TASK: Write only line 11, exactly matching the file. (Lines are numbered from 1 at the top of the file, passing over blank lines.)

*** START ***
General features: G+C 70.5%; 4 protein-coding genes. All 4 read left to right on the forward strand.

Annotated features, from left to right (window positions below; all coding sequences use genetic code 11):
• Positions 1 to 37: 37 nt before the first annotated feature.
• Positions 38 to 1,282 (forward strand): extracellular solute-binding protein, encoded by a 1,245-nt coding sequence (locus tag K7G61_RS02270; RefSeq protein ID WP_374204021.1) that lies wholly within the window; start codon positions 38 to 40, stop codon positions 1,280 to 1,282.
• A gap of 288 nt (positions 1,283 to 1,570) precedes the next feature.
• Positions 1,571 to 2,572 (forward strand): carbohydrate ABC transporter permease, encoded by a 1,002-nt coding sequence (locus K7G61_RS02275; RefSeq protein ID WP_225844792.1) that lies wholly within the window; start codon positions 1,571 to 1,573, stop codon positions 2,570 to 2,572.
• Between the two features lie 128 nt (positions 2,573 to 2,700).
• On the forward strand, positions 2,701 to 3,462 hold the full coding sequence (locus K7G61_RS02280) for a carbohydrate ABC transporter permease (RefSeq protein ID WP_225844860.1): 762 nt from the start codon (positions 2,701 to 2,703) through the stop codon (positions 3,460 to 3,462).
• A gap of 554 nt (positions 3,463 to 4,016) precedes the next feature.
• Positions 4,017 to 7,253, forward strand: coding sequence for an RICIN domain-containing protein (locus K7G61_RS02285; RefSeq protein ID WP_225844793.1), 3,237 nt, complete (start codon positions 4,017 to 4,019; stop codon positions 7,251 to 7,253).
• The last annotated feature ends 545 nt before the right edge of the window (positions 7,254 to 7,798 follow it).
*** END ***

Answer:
• The last annotated feature ends 545 nt before the right edge of the window (positions 7,254 to 7,798 follow it).